Voters who object to casting their ballots in churches may vote by absentee ballot, a Salt Lake County legal official said Tuesday in response to a question from attorney Brian Barnard.
Barnard asked the county attorney's office last week to "revisit" the question of whether the use of churches as polling places violates the constitutional rights of some voters.When the issue was first raised by the Society of Separationists earlier this year, Deputy County Attorney Gavin Anderson issued an opinion indicating that the practice was not illegal.
Of the approximately 700 voting places in Salt Lake County, about 30 are in churches or church-owned buildings, according to Anderson. Of those 30, about seven are in buildings owned by The Church of Jesus Christ of Latter-day Saints and the rest are in Catholic and Protestant buildings, he said.
"The LDS Church has been quite reluctant to let us use their buildings and has done so only after we assured them that there were not other suitable sites available," Anderson added.
Barnard said the earlier legal opinion was unacceptable, and he threatened legal action on behalf of a recently excommunicated Mormon whose polling place is the church for the ward from which he was excommunicated. "Needless to say, he feels less than comfortable with returning to that building to vote," Barnard said.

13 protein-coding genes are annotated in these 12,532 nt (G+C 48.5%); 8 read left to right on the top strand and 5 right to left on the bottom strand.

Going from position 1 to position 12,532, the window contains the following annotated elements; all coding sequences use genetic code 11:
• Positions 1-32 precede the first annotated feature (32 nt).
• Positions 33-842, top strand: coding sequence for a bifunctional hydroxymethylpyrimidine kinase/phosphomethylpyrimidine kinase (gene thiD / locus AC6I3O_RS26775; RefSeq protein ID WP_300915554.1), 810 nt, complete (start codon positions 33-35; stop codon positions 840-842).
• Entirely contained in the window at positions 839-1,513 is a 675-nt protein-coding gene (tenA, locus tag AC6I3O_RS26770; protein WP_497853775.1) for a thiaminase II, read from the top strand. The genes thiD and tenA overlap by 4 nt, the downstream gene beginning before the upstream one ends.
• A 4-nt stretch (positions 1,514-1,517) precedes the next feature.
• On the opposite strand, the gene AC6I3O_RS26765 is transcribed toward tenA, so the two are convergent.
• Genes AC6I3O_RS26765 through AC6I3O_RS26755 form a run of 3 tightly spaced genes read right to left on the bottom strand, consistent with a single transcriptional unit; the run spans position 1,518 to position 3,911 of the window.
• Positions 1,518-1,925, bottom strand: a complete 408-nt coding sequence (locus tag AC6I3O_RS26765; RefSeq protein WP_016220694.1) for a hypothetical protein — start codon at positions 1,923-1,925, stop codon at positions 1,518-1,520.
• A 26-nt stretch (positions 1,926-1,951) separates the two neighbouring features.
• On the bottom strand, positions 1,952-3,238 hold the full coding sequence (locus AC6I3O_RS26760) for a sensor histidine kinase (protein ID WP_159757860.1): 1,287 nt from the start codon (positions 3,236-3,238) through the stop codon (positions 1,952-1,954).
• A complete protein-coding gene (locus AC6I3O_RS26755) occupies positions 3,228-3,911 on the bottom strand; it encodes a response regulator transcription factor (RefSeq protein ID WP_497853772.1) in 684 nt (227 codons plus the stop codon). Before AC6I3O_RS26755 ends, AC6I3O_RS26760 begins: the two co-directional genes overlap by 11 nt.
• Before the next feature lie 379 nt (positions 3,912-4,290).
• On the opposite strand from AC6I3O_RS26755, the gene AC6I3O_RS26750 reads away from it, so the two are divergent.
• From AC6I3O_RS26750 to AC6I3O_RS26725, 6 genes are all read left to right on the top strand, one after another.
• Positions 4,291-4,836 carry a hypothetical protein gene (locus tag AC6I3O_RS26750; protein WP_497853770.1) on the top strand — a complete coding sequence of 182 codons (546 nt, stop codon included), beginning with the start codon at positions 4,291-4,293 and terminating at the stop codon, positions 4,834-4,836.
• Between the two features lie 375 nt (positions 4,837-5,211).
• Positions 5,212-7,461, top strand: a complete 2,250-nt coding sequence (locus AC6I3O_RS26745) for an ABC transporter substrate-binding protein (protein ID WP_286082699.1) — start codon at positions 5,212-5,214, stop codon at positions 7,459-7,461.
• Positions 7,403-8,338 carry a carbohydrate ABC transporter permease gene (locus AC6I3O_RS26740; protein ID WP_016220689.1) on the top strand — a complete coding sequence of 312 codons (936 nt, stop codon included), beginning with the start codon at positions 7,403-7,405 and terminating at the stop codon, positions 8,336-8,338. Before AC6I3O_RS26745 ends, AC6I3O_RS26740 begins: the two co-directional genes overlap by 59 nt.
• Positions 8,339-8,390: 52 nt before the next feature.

"Just as some persons might be offended if they were required to vote in a neighborhood beer joint, a state liquor store or an X-rated movie house, so, too, may persons be offended by having to vote in a church of which they are not members," Barnard said in a letter to Anderson.
He also said that members of the Orthodox Jewish faith are generally precluded by religious tenets from entering buildings of other faiths.
Barnard said his client is not eligible to vote by absentee ballot because he doesn't fall within any of the three requisite categories: He is not absent from the county, physically disabled or serving as a judge in another district.
Anderson responded that Utah tends to interpret its absentee ballot provisions liberally and that the term "disabled" can be interpreted to mean someone who is unable to physically enter a particular voting place. Such an interpretation would include a person who is prevented from doing so by religious, moral or ethical considerations, he said.
"We have no problem with his client voting by absentee ballot," Anderson said.
Barnard suggested in his letter that the use of state liquor stores as polling places has some merit because they are always closed for regular business on election days.